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Russia, Poland pledge reconciliation at crash site memorial

Russia's Dmitry Medvedev and Poland's Bronislaw Komorowski met on the one-year anniversary of a plane crash that killed Poland's former president en route to Russia. A probe of the crash has sparked controversy.

By Correspondent / April 11, 2011

Russian President Dmitry Medvedev (r.) and his Polish counterpart Bronislaw Komorowski (c.) take part at a wreath laying ceremony near Smolensk on Monday, April 10. The presidents of Russia and Poland on Monday visited the site of the plane crash that killed Polish President Lech Kaczynski and 95 other people last year, amid simmering tensions over a plaque commemorating the disaster.

Vladimir Rodionov/Presidential Press Service/RIA Novosti/AP

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Moscow

The presidents of historical enemies Russia and Poland, Dmitry Medvedev and Bronislaw Komorowski, met Monday at the scene of the horrific air crash that killed Polish President Lech Kaczynski and 95 other Polish luminaries near Smolensk a year ago. The two men pledged to stay on the path of reconciliation, despite a fresh controversy over a memorial plaque removed by Russian officials from the accident site.

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For the two countries, which have known little other than mutual hostility for 500 years, the crash that wiped out much of Poland's top elite while they were on their way to commemorate the World War II-era Soviet massacre of 20,000 Polish officers in Katyn Forest near Smolensk was a moment of supreme strain.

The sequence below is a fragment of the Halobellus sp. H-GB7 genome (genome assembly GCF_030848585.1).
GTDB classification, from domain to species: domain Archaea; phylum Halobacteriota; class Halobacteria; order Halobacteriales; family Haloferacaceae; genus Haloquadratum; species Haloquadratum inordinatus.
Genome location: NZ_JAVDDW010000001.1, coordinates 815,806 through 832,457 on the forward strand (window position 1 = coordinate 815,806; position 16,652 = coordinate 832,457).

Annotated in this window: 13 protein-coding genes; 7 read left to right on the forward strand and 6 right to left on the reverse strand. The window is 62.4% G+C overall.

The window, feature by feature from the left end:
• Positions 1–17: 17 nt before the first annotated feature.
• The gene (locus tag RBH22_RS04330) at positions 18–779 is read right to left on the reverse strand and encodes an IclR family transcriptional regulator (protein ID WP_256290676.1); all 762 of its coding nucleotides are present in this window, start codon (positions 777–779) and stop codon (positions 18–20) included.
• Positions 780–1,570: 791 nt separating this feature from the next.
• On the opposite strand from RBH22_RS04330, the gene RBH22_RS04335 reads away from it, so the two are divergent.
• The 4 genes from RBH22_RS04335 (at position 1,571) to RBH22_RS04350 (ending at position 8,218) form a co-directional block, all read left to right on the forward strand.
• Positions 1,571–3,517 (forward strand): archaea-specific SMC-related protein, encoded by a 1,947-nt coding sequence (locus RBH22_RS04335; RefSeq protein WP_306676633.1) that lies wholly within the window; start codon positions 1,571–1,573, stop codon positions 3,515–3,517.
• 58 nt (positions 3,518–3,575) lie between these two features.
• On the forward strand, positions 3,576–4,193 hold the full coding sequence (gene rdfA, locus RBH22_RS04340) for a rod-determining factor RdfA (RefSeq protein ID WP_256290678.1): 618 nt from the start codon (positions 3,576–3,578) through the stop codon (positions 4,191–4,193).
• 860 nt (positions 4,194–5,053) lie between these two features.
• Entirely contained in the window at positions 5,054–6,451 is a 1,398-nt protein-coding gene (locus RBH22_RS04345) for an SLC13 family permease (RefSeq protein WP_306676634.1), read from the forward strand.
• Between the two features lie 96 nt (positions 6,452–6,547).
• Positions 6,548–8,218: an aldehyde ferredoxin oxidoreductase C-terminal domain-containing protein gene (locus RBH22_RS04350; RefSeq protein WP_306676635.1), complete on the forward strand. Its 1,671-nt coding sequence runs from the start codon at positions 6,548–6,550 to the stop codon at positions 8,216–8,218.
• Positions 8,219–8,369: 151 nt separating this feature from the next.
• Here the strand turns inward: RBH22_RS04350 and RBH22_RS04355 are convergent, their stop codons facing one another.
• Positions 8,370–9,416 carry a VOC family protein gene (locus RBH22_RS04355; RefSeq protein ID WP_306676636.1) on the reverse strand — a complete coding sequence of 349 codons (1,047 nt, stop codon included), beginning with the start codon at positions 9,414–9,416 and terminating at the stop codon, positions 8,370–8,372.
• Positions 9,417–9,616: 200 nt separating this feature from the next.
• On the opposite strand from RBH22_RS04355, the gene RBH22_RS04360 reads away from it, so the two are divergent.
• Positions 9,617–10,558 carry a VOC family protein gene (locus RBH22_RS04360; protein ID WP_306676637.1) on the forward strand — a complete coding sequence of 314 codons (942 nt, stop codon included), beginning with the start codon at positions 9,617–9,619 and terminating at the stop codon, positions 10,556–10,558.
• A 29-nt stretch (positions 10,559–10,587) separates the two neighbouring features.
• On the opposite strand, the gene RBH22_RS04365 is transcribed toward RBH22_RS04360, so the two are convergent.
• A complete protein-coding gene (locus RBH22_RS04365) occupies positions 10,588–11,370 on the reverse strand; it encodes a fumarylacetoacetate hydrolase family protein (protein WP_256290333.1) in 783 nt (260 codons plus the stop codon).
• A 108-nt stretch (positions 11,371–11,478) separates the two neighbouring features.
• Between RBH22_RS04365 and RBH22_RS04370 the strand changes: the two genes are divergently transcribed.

But leaders on both sides appeared to rise to the occasion, and the worst pitfalls seemed to be averted amid an outpouring of public sympathy in Russia and Kremlin assurances that the accident's causes would be fully investigated.

But a year later, much of that goodwill has dissipated. Many in Poland reject the findings of the official Russian probe, which blames the crash squarely on crew error compounded by interference from high-ranking passengers who urged the pilot to land despite bad weather warnings.

As Polish parliamentary elections slated for October draw nearer, public opinion polls suggest that the opposition Law and Justice Party of Jaroslaw Kaczynski – the late president's twin brother – is rapidly gaining on the ruling Civic Platform Party of pragmatic prime minister Donald Tusk, at least in part due to its fierce rejection of Moscow's explanation for the crash. And a survey by Polish broadcaster TVN 24, published this week, found that just 12 percent of Poles consider relations with Russia to be "good," down from 29 percent in May 2010, when both countries seemed united by grief over the tragedy.

Many Poles are now reacting furiously to the discovery that Russian officials on Saturday removed a Polish-language plaque placed by mourners at the accident site. The plaque said that President Kaczynski and the others died while traveling to commemorate "the Soviet crime of genocide against prisoners of war, Polish Army officers."

The Russians replaced it with a new, bilingual marker that makes no mention of the Katyn massacre, and says simply: "In memory of 96 Poles led by the president of the Republic of Poland, Lech Kaczynski, who died in a plane crash near Smolensk on April 10, 2010."

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